Posted by David Cobern on 14th March 2019

It’s official; statistics reveal that marriage is on the decline, with more people choosing to live together. In my last blog I spoke of the differences between the rights of married and unmarried couples on separation. In a series of blogs, I’ll be discussing how an unmarried person can protect their assets or protect and pursue their claims to a former partner’s assets on separation.

Beginning with those who are in a happy unmarried relationship and planning their future with their partner, there are some important safeguards to bear in mind:

  1. If your partner has a failed marriage behind them, check that they have dealt with finances and secured a ‘clean break’. Cohabitees often suffer because their partner hasn’t dealt with past marital issues.
  2. Consider a Cohabitation Agreement showing how you would wish to divide property, money, household contents and finances like child maintenance if you separate. How much will be paid and by whom? Will the property be sold? Doing this now could save a lot of aggravation later.
  3. When you purchase a property in joint names make sure you record your shares in the title documents ideally with a separate written agreement.
  4. If your partner buys a property but you agree that it is for both of you (it happens a lot), get this agreement in writing and witnessed – especially if you made or will make contributions in money or money’s worth to buy or improve it. A written agreement is very hard to challenge later. Oral promises are easily ‘forgotten’.
  5. If you didn’t record your shares in property or if your partner owns it and you have already made a contribution, it isn’t too late to protect your position. Consider asking your partner to document your shares or transfer it to you both now. If they agree but then make an excuse, keep the evidence. This has helped many clients of mine to prove an interest in property.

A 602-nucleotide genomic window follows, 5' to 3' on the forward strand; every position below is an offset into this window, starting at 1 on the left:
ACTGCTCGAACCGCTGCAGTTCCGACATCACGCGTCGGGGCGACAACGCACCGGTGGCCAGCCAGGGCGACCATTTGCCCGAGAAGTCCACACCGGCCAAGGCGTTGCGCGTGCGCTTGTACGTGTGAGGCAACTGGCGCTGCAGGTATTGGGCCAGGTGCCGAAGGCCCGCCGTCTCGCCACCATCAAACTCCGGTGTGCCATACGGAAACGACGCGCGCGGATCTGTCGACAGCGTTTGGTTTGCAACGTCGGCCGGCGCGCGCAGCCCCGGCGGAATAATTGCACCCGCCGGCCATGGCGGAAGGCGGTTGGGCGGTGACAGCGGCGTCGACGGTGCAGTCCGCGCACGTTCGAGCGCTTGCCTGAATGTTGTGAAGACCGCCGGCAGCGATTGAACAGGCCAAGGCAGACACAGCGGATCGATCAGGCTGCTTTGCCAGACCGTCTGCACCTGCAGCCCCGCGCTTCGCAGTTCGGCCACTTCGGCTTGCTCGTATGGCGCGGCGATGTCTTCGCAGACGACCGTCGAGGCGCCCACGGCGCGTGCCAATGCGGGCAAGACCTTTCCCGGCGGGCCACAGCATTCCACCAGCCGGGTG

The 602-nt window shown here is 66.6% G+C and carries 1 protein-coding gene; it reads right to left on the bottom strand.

6. If you work, keep your job for as long as you can because you can claim child maintenance (if you care for the children) but not spousal maintenance. You need to be independent if your unmarried relationship ends. If your partner wants you to be a stay-at-home parent that’s a huge commitment. Tell them to ‘put a ring on it’!
  7. Keep paying into a pension because you can’t claim any of your partner’s pension if you are unmarried and separate. If you stop paying, ask your working partner to keep paying into your pension pot. Keep the evidence that this is happening (it could come in handy later to show what you both intended to happen).
  8. Encourage your unmarried partner to make a will dealing with savings, joint property or their own property and be clear with them about their intentions. As a bereaved unmarried partner, you can find yourself dealing with unsympathetic family who are only interested in getting you out of the property so they can sell it.
  9. Encourage your partner to nominate you and your children to receive any death in service benefits for their pension scheme. This is particularly important if you are financially dependent on your partner. In these situations, former spouses and blood relatives can unexpectedly take priority over long term unmarried partners.

Next time I will look at the position of an unmarried person who fears separation and who owns none of the assets.

In the meantime, if you would like to discuss any of these issues, please contact me on 01392 421777.

 

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